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  • Elie Wiesel Timeline and World Events: 1928–1951

    Article

    Survivor Elie Wiesel devoted his life to educating the world about the Holocaust. Learn about key events in the world and his life from 1928–1951.

    Elie Wiesel Timeline and World Events: 1928–1951
  • Sandor Alexander Bokshorn

    ID Card

    Sandor grew up in Budapest where his father was a furrier. Sandor attended a Jewish school until he was 14 and then entered a business school run by the chamber of commerce. After he graduated in 1929, he entered his father's business. Sandor then spent a year studying at the Sorbonne in Paris before entering university in Budapest to study economics. 1933-39: As a Jew, Sandor was in the minority at the university because anti-Jewish laws enacted in the 1920s had set quotas that limited Jewish applicants.…

    Sandor Alexander Bokshorn
  • Anti-Jewish Legislation in North Africa

    Article

    The Vichy regime introduced race laws to the North African territories in October of 1940. Learn about the impact of the laws on the region’s Jewish people.

    Anti-Jewish Legislation in North Africa
  • Wartime Fate of the Passengers of the St. Louis

    Article

    In May 1939, the St. Louis set sail from Germany to Cuba. Most of the passengers, fleeing Nazi Germany, were denied entry. Learn more about their fates.

    Wartime Fate of the Passengers of the St. Louis
  • Klaus Mann

    Article

    Klaus Mann was a German author whose novel “Mephisto” exposed the evil of the Nazi dictatorship. His works were burned in Nazi Germany in May 1933. Learn more.

  • France

    Article

    Learn about France during the Holocaust and WWII, the liberation of France, postwar trials, and the legacy of Vichy France’s collaboration with Nazi Germany.

    France
  • Les Milles Camp

    Article

    Under the Vichy regime, the Les Milles camp held foreign Jews before emigration or, in most cases, deportation to German concentration camps and killing centers.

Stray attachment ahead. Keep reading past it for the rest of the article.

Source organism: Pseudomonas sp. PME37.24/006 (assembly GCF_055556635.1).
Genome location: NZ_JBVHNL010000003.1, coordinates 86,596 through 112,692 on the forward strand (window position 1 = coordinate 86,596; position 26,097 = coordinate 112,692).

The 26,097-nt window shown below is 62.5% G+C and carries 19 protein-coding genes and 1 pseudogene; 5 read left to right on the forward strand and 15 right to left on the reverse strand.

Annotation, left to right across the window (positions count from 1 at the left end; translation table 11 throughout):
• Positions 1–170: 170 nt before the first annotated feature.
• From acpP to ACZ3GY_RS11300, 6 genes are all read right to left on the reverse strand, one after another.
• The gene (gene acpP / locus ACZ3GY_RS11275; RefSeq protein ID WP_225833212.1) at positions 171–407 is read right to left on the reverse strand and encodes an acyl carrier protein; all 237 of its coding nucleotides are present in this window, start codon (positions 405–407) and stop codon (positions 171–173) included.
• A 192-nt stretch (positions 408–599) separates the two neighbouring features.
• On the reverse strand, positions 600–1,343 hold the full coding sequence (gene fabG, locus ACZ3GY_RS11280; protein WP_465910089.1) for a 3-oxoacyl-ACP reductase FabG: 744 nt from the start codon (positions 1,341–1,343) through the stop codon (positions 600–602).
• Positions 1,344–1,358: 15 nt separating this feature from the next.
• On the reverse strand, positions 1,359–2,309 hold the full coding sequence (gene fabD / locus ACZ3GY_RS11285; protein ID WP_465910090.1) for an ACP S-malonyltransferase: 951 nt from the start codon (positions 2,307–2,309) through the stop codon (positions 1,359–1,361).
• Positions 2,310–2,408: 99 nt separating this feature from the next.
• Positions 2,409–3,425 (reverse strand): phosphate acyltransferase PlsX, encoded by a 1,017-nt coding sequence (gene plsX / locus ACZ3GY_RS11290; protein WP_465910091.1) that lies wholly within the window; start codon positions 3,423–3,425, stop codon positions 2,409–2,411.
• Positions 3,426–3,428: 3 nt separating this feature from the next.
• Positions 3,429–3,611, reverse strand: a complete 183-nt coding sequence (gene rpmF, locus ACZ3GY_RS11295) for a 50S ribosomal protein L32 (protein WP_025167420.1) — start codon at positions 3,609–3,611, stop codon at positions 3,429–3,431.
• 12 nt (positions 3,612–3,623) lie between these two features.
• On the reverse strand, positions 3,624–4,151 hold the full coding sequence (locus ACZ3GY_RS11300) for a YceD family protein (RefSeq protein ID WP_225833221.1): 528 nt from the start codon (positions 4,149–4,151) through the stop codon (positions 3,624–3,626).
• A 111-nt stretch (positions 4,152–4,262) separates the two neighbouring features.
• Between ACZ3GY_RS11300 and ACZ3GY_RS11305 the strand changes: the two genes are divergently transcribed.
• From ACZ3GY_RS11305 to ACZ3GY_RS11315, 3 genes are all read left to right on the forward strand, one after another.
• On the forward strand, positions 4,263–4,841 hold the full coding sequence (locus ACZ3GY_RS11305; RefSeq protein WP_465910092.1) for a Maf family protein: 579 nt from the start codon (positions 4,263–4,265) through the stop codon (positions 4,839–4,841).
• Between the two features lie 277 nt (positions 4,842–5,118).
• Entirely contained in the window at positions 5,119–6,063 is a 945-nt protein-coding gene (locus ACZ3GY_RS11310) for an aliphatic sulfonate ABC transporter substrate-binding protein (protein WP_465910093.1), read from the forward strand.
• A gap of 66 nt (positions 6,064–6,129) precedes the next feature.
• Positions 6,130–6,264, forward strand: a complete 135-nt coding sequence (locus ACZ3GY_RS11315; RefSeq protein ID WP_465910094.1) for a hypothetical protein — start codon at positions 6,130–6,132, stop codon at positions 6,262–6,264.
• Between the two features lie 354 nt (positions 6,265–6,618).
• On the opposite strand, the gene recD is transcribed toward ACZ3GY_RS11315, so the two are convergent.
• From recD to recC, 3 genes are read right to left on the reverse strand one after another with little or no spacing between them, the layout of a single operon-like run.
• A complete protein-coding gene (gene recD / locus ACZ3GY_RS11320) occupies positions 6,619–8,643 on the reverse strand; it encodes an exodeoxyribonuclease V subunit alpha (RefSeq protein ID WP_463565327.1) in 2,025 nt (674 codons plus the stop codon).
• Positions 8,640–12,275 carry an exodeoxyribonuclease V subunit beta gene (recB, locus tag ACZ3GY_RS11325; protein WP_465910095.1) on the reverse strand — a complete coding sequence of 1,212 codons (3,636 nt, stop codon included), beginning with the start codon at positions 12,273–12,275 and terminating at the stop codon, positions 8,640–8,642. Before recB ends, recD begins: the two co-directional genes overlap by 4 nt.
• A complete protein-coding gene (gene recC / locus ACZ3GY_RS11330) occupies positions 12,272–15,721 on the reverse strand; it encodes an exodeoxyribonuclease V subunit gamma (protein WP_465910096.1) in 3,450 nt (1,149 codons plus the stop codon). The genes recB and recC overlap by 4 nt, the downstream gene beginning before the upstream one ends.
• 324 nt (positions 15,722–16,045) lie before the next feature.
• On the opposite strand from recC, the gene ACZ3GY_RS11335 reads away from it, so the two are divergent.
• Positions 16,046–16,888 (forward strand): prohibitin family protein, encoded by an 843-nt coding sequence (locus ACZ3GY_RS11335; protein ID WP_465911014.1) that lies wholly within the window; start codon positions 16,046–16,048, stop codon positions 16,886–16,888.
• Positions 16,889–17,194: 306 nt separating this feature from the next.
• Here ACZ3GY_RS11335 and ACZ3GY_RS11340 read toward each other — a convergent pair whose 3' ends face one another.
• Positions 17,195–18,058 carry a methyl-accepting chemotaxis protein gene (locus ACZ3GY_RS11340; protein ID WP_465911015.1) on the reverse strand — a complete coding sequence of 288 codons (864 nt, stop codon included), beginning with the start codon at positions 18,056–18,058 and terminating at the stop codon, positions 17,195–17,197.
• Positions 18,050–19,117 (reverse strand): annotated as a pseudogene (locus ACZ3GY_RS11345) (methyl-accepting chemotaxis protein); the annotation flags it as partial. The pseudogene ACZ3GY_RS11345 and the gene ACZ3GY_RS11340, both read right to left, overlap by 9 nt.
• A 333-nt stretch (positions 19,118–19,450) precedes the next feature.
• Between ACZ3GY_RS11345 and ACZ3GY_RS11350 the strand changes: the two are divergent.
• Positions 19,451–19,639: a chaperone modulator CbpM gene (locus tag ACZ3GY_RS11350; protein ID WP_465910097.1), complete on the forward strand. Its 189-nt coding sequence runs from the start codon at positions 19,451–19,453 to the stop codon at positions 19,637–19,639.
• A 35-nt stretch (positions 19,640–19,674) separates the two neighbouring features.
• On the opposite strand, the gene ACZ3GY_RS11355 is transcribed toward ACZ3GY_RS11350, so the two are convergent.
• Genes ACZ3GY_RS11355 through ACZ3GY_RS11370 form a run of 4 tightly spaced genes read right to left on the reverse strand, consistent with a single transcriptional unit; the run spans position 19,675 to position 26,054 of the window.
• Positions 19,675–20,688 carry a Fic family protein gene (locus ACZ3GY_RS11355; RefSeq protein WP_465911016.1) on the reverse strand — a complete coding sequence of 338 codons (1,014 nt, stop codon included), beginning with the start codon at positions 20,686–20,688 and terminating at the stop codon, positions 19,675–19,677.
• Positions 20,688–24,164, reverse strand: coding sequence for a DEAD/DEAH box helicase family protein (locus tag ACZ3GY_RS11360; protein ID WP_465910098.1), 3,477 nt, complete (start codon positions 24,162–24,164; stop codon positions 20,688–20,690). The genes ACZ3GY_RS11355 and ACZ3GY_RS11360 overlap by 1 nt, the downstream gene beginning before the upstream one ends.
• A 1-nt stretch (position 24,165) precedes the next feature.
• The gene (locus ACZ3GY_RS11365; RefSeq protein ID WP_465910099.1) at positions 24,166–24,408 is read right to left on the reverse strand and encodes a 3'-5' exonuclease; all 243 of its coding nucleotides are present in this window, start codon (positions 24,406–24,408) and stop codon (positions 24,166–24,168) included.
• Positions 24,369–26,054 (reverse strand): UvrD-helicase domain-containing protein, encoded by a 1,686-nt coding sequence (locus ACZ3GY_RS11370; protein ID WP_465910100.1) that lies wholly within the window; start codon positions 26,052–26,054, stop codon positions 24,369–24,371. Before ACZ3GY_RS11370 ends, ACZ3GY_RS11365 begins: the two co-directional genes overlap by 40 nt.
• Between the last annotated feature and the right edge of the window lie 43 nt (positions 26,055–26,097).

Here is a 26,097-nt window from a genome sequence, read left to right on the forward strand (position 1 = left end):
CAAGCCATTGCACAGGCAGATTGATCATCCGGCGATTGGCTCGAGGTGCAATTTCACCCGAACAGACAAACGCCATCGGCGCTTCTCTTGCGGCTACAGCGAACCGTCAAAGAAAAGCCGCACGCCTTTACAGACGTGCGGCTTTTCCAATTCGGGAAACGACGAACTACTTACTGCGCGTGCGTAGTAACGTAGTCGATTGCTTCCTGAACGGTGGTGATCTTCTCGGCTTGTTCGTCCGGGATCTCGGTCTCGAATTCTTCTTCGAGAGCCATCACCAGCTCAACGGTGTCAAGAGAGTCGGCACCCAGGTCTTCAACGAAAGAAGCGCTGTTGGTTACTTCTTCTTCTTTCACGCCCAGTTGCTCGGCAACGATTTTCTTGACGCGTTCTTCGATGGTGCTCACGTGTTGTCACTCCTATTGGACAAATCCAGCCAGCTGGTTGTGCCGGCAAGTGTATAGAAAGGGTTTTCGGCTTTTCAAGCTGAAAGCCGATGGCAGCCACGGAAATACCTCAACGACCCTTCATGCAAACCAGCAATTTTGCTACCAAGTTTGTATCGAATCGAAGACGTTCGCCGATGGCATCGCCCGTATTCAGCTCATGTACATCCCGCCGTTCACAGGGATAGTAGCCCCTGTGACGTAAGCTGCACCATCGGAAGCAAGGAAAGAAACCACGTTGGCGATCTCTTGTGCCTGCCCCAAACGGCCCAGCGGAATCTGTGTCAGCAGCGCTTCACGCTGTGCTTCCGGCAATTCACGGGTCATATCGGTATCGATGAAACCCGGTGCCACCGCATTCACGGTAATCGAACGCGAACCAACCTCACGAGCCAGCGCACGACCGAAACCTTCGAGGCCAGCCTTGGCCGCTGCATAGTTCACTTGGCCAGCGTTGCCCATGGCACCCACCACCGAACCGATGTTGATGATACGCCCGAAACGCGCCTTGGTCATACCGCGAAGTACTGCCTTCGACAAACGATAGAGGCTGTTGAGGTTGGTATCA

Tags: camps
    Les Milles Camp
  • Elie Wiesel Timeline and World Events: From 1952

    Article

    Survivor Elie Wiesel devoted his life to educating the world about the Holocaust. Explore key events in the world and his life from 1952 until his death in 2016.

    Elie Wiesel Timeline and World Events: From 1952
  • The Vélodrome d'Hiver (Vél d'Hiv) Roundup

    Article

    The Vélodrome d'Hiver (or Vél d'Hiv) roundup was the largest French deportation of Jews during the Holocaust. It took place in Paris on July 16–17, 1942.

    The Vélodrome d'Hiver (Vél d'Hiv) Roundup
  • Paris

    Article

    When the Germans invaded France in May 1940, about 175,000 Jews resided or had found refuge in Paris. Many initially left the city, only to return after the armistice was signed in June and Paris became the seat of the German military administration. The majority of Parisian Jews lived in the 4th, 11th, 18th, and 20th districts. By late September 1940, a German census registered 150,000 Jews in Paris, including 64,000 foreigners. The persecution of Jews in Paris began in October 1941, when the Nazis…

    Paris
  • Josef Nassy

    Article

    A Black expatriate artist living in Belgium upon the outbreak of WWII, Josef Nassy was held in German internment camps during the war. Learn about his experiences.

  • Abdol Hossein Sardari (1895–1981)

    Article

    Iranian diplomat Abdol Hossein Sardari gave critical assistance to Iranian Jews in occupied France (1940-1944) to protect them from Nazi persecution.

  • William L. Shirer

    Article

    American journalist, foreign correspondent, author, and pioneer radio broadcaster William L. Shirer was one of the key observers and chroniclers of the Nazi regime.  

  • Swastika flag rises over Versailles and Paris

    Film